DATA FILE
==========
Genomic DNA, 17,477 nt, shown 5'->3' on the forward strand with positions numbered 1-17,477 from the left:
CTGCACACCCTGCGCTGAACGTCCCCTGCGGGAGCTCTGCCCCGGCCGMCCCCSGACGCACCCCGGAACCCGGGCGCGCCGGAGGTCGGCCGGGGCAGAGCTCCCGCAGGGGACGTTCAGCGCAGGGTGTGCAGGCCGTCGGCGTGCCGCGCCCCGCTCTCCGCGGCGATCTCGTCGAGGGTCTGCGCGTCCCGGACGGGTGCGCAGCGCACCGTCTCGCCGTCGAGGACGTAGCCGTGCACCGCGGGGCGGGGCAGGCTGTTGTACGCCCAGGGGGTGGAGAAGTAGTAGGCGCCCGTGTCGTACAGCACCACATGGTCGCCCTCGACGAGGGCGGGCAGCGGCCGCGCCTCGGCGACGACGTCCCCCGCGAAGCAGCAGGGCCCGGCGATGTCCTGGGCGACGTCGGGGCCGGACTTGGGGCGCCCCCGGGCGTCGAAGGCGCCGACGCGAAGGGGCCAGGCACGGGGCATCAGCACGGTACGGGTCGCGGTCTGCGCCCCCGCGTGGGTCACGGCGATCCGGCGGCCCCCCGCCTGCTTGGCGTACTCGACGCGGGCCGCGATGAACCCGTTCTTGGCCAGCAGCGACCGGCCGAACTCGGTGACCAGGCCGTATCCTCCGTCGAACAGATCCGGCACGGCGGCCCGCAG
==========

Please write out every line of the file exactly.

Genomic DNA, 17,477 nt, shown 5'->3' on the forward strand with positions numbered 1-17,477 from the left:
CTGCACACCCTGCGCTGAACGTCCCCTGCGGGAGCTCTGCCCCGGCCGMCCCCSGACGCACCCCGGAACCCGGGCGCGCCGGAGGTCGGCCGGGGCAGAGCTCCCGCAGGGGACGTTCAGCGCAGGGTGTGCAGGCCGTCGGCGTGCCGCGCCCCGCTCTCCGCGGCGATCTCGTCGAGGGTCTGCGCGTCCCGGACGGGTGCGCAGCGCACCGTCTCGCCGTCGAGGACGTAGCCGTGCACCGCGGGGCGGGGCAGGCTGTTGTACGCCCAGGGGGTGGAGAAGTAGTAGGCGCCCGTGTCGTACAGCACCACATGGTCGCCCTCGACGAGGGCGGGCAGCGGCCGCGCCTCGGCGACGACGTCCCCCGCGAAGCAGCAGGGCCCGGCGATGTCCTGGGCGACGTCGGGGCCGGACTTGGGGCGCCCCCGGGCGTCGAAGGCGCCGACGCGAAGGGGCCAGGCACGGGGCATCAGCACGGTACGGGTCGCGGTCTGCGCCCCCGCGTGGGTCACGGCGATCCGGCGGCCCCCCGCCTGCTTGGCGTACTCGACGCGGGCCGCGATGAACCCGTTCTTGGCCAGCAGCGACCGGCCGAACTCGGTGACCAGGCCGTATCCTCCGTCGAACAGATCCGGCACGGCGGCCCGCAG